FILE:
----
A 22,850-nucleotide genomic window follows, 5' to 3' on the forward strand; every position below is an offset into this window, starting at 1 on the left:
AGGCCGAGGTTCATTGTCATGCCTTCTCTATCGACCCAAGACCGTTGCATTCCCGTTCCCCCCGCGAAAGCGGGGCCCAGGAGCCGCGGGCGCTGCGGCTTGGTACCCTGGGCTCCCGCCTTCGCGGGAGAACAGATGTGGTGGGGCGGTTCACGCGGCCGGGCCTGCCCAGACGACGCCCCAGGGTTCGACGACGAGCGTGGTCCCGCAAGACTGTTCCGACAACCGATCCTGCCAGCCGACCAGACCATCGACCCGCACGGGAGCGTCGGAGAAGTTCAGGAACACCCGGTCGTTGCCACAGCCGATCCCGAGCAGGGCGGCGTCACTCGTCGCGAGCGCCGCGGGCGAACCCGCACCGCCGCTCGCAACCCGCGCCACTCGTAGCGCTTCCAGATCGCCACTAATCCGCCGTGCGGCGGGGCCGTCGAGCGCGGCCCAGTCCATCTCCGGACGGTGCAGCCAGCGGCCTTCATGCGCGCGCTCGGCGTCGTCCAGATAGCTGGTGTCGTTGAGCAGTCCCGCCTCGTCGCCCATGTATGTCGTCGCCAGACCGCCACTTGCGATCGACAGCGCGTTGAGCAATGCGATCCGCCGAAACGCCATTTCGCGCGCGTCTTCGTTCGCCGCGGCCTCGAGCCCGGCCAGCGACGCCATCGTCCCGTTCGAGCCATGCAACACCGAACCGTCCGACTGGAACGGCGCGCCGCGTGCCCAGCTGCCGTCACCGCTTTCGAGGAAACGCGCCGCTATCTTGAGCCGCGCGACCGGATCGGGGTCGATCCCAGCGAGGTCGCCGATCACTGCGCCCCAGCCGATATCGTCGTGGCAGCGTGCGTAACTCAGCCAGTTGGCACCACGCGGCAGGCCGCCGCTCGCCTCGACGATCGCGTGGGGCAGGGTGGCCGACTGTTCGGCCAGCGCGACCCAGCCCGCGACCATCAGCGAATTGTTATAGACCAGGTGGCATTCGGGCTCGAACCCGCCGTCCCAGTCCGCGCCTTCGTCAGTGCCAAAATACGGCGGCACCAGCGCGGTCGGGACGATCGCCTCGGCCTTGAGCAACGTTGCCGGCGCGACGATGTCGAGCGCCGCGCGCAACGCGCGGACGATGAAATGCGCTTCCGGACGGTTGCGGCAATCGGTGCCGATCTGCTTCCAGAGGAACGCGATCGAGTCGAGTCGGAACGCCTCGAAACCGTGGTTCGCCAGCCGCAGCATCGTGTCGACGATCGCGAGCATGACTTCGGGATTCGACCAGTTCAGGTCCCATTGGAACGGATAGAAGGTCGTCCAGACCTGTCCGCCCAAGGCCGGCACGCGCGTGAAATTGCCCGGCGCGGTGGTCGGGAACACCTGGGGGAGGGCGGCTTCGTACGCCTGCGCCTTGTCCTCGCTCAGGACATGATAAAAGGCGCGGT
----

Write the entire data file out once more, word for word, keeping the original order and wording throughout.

A 22,850-nucleotide genomic window follows, 5' to 3' on the forward strand; every position below is an offset into this window, starting at 1 on the left:
AGGCCGAGGTTCATTGTCATGCCTTCTCTATCGACCCAAGACCGTTGCATTCCCGTTCCCCCCGCGAAAGCGGGGCCCAGGAGCCGCGGGCGCTGCGGCTTGGTACCCTGGGCTCCCGCCTTCGCGGGAGAACAGATGTGGTGGGGCGGTTCACGCGGCCGGGCCTGCCCAGACGACGCCCCAGGGTTCGACGACGAGCGTGGTCCCGCAAGACTGTTCCGACAACCGATCCTGCCAGCCGACCAGACCATCGACCCGCACGGGAGCGTCGGAGAAGTTCAGGAACACCCGGTCGTTGCCACAGCCGATCCCGAGCAGGGCGGCGTCACTCGTCGCGAGCGCCGCGGGCGAACCCGCACCGCCGCTCGCAACCCGCGCCACTCGTAGCGCTTCCAGATCGCCACTAATCCGCCGTGCGGCGGGGCCGTCGAGCGCGGCCCAGTCCATCTCCGGACGGTGCAGCCAGCGGCCTTCATGCGCGCGCTCGGCGTCGTCCAGATAGCTGGTGTCGTTGAGCAGTCCCGCCTCGTCGCCCATGTATGTCGTCGCCAGACCGCCACTTGCGATCGACAGCGCGTTGAGCAATGCGATCCGCCGAAACGCCATTTCGCGCGCGTCTTCGTTCGCCGCGGCCTCGAGCCCGGCCAGCGACGCCATCGTCCCGTTCGAGCCATGCAACACCGAACCGTCCGACTGGAACGGCGCGCCGCGTGCCCAGCTGCCGTCACCGCTTTCGAGGAAACGCGCCGCTATCTTGAGCCGCGCGACCGGATCGGGGTCGATCCCAGCGAGGTCGCCGATCACTGCGCCCCAGCCGATATCGTCGTGGCAGCGTGCGTAACTCAGCCAGTTGGCACCACGCGGCAGGCCGCCGCTCGCCTCGACGATCGCGTGGGGCAGGGTGGCCGACTGTTCGGCCAGCGCGACCCAGCCCGCGACCATCAGCGAATTGTTATAGACCAGGTGGCATTCGGGCTCGAACCCGCCGTCCCAGTCCGCGCCTTCGTCAGTGCCAAAATACGGCGGCACCAGCGCGGTCGGGACGATCGCCTCGGCCTTGAGCAACGTTGCCGGCGCGACGATGTCGAGCGCCGCGCGCAACGCGCGGACGATGAAATGCGCTTCCGGACGGTTGCGGCAATCGGTGCCGATCTGCTTCCAGAGGAACGCGATCGAGTCGAGTCGGAACGCCTCGAAACCGTGGTTCGCCAGCCGCAGCATCGTGTCGACGATCGCGAGCATGACTTCGGGATTCGACCAGTTCAGGTCCCATTGGAACGGATAGAAGGTCGTCCAGACCTGTCCGCCCAAGGCCGGCACGCGCGTGAAATTGCCCGGCGCGGTGGTCGGGAACACCTGGGGGAGGGCGGCTTCGTACGCCTGCGCCTTGTCCTCGCTCAGGACATGATAAAAGGCGCGGT